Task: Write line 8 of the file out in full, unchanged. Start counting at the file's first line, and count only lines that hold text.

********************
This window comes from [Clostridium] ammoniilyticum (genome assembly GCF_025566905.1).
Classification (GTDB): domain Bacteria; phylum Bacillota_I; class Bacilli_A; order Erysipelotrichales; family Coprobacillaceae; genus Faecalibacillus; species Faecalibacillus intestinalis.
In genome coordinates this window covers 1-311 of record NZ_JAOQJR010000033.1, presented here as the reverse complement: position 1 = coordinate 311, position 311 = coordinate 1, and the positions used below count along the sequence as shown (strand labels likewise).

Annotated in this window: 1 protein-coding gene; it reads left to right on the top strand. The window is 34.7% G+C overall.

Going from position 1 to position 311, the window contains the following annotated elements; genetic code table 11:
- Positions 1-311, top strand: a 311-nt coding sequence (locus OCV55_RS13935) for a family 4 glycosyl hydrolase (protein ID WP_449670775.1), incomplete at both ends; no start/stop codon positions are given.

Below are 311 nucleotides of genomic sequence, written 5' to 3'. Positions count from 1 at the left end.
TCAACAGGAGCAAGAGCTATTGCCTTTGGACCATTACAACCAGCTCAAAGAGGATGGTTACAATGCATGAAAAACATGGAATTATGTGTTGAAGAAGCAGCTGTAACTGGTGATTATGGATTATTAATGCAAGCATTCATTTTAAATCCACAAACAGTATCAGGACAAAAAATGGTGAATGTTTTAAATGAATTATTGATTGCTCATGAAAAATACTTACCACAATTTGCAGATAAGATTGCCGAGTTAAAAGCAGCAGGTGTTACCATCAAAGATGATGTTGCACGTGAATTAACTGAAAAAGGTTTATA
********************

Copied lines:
TCAACAGGAGCAAGAGCTATTGCCTTTGGACCATTACAACCAGCTCAAAGAGGATGGTTACAATGCATGAAAAACATGGAATTATGTGTTGAAGAAGCAGCTGTAACTGGTGATTATGGATTATTAATGCAAGCATTCATTTTAAATCCACAAACAGTATCAGGACAAAAAATGGTGAATGTTTTAAATGAATTATTGATTGCTCATGAAAAATACTTACCACAATTTGCAGATAAGATTGCCGAGTTAAAAGCAGCAGGTGTTACCATCAAAGATGATGTTGCACGTGAATTAACTGAAAAAGGTTTATA